By: Lauren DeStefano
Published by: Simon & Schuster Children's Publishing
Publication Date: March 22, 2011
I received this book from the publisher in exchange for an honest review
Thanks to modern science, every human being has become a ticking genetic time bomb—males only live to age twenty-five, and females only live to age twenty. In this bleak landscape, young girls are kidnapped and forced into polygamous marriages to keep the population from dying out.
When sixteen-year-old Rhine Ellery is taken by the Gatherers to become a bride, she enters a world of wealth and privilege. Despite her husband Linden's genuine love for her, and a tenuous trust among her sister wives, Rhine has one purpose: to escape—to find her twin brother and go home.
But Rhine has more to contend with than losing her freedom. Linden's eccentric father is bent on finding an antidote to the genetic virus that is getting closer to taking his son, even if it means collecting corpses in order to test his experiments. With the help of Gabriel, a servant Rhine is growing dangerously attracted to, Rhine attempts to break free, in the limited time she has left.
Well, let me just get straight to it, I liked this book. But I didn't love it. The world created was an interesting one, but there was a lot about it that didn't add up for me and that kept me from being able to buy into it completely. People's actions didn't seem to line up with their motivations and it seemed like some things could have been handled and dealt with with a simple conversation. I also kept wondering why there were no fertility centers. If girls are being orphaned at a young age because their parents die so young, I would think think there would be places like this set up where lots of disadvantaged girls would end up. Just seemed like something you would see in this kind of world. At the very minimum, once Rhine and her fellow sister wives had been kidnapped, it would have made sense if they had been given fertility tests or if someone had tried to figure out when the optimum time for conception would be...no?? An ovulation kit or something??? Especially considering Linden's father is doing experiments...he's got the scientific know-how to do that. But no, perpetuating the human race is left entirely to chance here.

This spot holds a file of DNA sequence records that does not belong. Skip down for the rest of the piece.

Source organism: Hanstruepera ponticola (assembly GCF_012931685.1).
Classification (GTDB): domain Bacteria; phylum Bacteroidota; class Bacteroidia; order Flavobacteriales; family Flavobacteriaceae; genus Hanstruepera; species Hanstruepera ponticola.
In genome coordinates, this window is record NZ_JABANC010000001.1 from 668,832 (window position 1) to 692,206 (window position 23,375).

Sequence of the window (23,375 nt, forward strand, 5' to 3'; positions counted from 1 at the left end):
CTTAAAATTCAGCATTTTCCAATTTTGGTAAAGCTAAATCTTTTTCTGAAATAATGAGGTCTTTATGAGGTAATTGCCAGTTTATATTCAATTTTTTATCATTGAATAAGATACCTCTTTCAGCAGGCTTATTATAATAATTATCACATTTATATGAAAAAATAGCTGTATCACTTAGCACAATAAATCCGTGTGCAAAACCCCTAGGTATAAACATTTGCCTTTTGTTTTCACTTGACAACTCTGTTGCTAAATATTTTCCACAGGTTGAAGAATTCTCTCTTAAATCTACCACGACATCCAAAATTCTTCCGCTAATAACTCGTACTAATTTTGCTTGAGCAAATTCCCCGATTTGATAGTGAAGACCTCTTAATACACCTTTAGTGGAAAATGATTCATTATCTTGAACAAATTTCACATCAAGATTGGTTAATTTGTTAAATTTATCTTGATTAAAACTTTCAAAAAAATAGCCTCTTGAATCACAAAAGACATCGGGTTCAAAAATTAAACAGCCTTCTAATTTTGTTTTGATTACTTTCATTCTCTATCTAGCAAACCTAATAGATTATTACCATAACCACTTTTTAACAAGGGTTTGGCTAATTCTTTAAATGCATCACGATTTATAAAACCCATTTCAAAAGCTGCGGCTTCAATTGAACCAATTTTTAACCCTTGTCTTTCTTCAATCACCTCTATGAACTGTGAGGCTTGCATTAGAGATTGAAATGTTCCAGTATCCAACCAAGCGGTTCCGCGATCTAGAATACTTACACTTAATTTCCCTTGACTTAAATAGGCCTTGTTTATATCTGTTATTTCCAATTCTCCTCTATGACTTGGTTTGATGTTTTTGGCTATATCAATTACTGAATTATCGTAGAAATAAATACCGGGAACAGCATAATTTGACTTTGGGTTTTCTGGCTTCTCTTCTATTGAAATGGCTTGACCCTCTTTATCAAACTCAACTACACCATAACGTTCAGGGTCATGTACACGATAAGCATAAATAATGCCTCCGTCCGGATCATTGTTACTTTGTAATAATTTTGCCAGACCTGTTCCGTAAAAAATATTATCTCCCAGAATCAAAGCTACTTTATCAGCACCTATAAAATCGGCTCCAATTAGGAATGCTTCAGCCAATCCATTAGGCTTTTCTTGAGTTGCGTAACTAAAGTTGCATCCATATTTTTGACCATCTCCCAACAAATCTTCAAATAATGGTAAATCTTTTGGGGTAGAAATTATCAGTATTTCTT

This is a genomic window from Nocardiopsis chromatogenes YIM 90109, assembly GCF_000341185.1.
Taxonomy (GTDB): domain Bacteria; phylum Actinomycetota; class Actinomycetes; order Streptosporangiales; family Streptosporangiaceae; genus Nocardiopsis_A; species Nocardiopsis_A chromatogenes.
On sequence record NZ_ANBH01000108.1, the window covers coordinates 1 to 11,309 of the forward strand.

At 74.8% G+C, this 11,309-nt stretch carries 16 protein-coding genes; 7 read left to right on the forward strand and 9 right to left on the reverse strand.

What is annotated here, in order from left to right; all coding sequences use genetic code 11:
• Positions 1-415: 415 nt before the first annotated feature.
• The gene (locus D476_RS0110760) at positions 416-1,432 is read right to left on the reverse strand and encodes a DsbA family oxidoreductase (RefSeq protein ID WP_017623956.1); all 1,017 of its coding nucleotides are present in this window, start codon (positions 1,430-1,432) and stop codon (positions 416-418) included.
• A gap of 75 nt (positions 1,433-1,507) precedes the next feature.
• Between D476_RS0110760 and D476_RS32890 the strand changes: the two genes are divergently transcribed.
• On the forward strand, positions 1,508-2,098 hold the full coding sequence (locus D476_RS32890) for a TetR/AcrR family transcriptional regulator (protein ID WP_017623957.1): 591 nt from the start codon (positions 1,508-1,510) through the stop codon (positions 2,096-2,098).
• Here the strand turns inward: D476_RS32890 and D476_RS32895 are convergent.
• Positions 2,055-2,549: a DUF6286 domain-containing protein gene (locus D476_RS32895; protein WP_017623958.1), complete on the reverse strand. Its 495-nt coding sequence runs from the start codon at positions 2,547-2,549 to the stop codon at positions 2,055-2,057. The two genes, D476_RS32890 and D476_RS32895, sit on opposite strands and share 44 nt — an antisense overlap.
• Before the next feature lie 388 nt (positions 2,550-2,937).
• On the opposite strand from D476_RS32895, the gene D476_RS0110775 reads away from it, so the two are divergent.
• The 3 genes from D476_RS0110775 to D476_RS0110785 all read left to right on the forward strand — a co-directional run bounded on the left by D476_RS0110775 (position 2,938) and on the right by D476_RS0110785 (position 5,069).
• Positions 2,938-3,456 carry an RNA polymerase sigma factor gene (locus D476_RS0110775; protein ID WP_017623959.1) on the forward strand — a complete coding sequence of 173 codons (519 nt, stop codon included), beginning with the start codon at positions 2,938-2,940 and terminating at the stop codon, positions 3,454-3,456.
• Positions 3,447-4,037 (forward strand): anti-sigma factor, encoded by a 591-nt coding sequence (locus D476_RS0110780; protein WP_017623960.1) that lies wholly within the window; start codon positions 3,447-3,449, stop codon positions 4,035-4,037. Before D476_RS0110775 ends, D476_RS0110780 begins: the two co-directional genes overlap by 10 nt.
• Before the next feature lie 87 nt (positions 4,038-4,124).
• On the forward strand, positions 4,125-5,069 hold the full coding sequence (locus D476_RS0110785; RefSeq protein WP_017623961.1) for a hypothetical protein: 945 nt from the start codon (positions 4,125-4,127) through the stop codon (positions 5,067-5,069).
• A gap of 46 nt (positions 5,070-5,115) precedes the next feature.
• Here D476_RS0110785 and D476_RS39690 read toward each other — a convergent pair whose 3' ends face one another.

Most of the book takes place at Linden's mansion, where the girls become his wives and are basically prisoners, never allowed to leave the grounds. I could really feel the sense of isolation and how Rhine felt like she was withering away with her few short years left being spent secluded from the real world. She was alive, but not really living. Days were spent in the library or on the grounds of the mansion, where many things weren't even real, but merely holograms. It was easy to understand Rhine's sense of desperation and her desire to escape even though some could argue that it maybe wasn't such a bad life there. I think this is conveyed wonderfully by the image of the bird in the cage on the cover. A cage, even a lovely one, is still a cage and nothing can compare to freedom.
In the summary for this book, it is revealed that Linden is in love with Rhine and also that she wants to find her brother. What I couldn't understand is why she didn't just tell him to help her find her brother!!! And why in the world wouldn't she tell him the things she suspected about his father and the events leading up to her becoming a sister-wife? I felt like so many things could have been solved if she had just opened her mouth. Linden was a pretty decent guy! I mean, maybe if he had been portrayed as more of a villain I could understand her silence but as it stands it only served to frustrate me and make me feel like one of the major things driving the plot was forced. And I was aware of that while I was reading, which took away from my ability to get completely lost in this one.